Following the hard-hitting review … clean house … buy out the contracts of the dead weight … establish new and more challenging criteria for the faculty and students … and get EMU back on track.

  14. mark h
    Posted March 10, 2007 at 9:30 am | Permalink

    Ol E Cross —

    Another theory for why the upper elements of the EMU administration lied or tolerated lying about this being a likely murder case is that in the EMU administrative culture, everything is calculated only on the basis of a short-term horizon: bad news avoided today is all they can think about, not the inevitablity of the truth coming out in a case like this. Further, there is no underestimating the degree of outright incompetence at the upper levels of administration, in terms of its insularity (for instance, disclosure of violent crime details at other universities is far more rapid and complete than at EMU — but the relevant EMU officials have been here for ages and don’t know much about practices at other universities).

    No doubt the tellers of this lie also to some degree thought it would help in catching the killer, as you put it. But the killer knew a murder had been done. Keeping that fact secret hardly could help the investigation, and it clearly undermined the community’s ability to take appropriate precautions, and it likely violated the Clery Act.

  15. Kate
    Posted March 10, 2007 at 3:47 pm | Permalink

    Egpenet, I think before we can go forward with improving EMU in the ways you list, we have to get rid of the miasma of secrecy and distrust that now hangs over the campus. This needs to be investigated by a reputable, trusted agency without ties to EMU and the chips have to fall where they may. ALL parties to the deception have to be rooted out, held accountable and dismissed from the premises. Only then can we turn our thoughts and actions toward improving things in other areas with any faith that those ideas will reach fruition. Right now, I and others have very little faith in EMU at all.

  16. ol' e cross
    Posted March 10, 2007 at 11:43 pm | Permalink

    My hope in the possible violation of the Clery Act is that it brings some outside source, beyond Fallon’s appointee, to investigate and weigh in.

    I’m just not ready to cast judgement based on headlines. Otherwise, the level of complete incompetance and/or callous disregard for student’s safety is beyond my comprehension. Like I said before, I may be proved naive. If so, I’ll feel disgust and another little part of me will die. (That will make 181 out of 217 parts of me. Nine of the remaining 36 parts are attached to my wife and daughter, please God, don’t let them die, as well.)

    Mark H, am I right in assuming “relevant EMU officials have been here for ages” refers to Vick?

  17. egpenet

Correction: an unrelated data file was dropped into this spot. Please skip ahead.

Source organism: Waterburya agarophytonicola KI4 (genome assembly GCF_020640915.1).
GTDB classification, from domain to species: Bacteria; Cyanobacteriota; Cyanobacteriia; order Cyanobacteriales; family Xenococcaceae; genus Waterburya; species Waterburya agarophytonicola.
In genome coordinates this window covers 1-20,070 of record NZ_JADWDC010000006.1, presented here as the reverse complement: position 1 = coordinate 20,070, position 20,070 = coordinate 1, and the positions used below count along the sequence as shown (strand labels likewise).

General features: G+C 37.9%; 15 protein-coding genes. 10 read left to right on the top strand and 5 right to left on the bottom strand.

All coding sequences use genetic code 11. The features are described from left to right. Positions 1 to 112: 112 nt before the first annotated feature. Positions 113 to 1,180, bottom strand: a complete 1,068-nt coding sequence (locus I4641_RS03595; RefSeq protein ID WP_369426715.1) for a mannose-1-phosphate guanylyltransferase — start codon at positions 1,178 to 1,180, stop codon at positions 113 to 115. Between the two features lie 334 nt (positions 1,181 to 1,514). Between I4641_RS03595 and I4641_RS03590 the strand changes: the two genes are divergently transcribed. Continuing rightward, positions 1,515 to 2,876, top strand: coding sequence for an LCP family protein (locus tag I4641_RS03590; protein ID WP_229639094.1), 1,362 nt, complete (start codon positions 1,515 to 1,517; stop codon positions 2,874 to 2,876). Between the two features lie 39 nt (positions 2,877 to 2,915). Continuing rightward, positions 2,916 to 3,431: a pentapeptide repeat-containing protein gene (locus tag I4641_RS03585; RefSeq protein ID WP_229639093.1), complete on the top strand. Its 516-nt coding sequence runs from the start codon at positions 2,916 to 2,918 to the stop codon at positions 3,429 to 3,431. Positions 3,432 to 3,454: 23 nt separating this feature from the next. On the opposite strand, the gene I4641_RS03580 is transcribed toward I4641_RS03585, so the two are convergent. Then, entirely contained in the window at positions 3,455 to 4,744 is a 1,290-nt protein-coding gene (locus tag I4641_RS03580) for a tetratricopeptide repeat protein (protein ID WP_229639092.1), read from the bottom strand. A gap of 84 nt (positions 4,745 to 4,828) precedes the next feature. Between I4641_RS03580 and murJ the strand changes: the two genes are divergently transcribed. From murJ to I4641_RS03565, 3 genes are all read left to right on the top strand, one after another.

Posted March 12, 2007 at 4:13 pm | Permalink

    Had to comment on the confluence of ETHOS WEEK on EMU’s campus … a Greek word, meaning: the character, or characteristic attitudes, habits, etc. of an individual or a group.

    Perhaps, if the festivities’ sponsors had gone further in their dictionaries, they might have settled on something more appropriate to the central ethical issues on campus, for which the Greeks would have used the word … PATHOS.


  18. Anonymous
    Posted March 14, 2007 at 11:45 am | Permalink

    I wonder what is the ethos of putting up two signs in the Historic District that perhaps violates the City’s sign ordinance?

    Num me vexo?

    – Steve

  19. egpenet
    Posted March 14, 2007 at 1:24 pm | Permalink

    Is there no justice?

    I trust that they are not celebrating “Ethos Year” and the quirky (pun intended) theme will disappear from the landscape very soon.

    I also assume, if pressed, they would either claim ignorance of the codes and ordinances of the City … or they would claim sovereignty (there’s a word our President cannot define) over signage on state property.

    Yasoo, Steve!

  20. mark
    Posted March 17, 2007 at 9:46 pm | Permalink

    I guess it was inevitable, but the local white power set has apparently found the Dickinson case. (N-word alert)

  21. detroitiscrap
    Posted March 30, 2007 at 1:53 am | Permalink

    Hey thanks for linking to my blog!

  22. Dr. Cherry
    Posted March 30, 2007 at 12:02 pm | Permalink

    Who knew there was an entire blog about scrapping in Detroit?

  23. cleo love-paste
    Posted March 30, 2007 at 3:26 pm | Permalink

    My mother does scrapbooking. It’s very popular among older ladies.

  24. UBU
    Posted March 30, 2007 at 5:10 pm | Permalink

    damn, I thought it was CRAPBOOKING — no wonder the neighbors are complaining!

  25. egpenet
    Posted March 30, 2007 at 8:47 pm | Permalink

    O-MA-GAWD! Where did you find THAT link. (Wait.) OK, cleaned up the toilet seat. MAN!

    That was awful!!!

    And we’re STILL waiting for Chief Matt’s report. I’m emailing him right now. Let you know what he says.

  26. egpenet
    Posted March 30, 2007 at 8:51 pm | Permalink

    Also waiting for the Cheif to report on the KEG parking lot incident.

  27. egpenet
    Posted March 30, 2007 at 8:52 pm | Permalink

    i before e … except after c … c-h is ok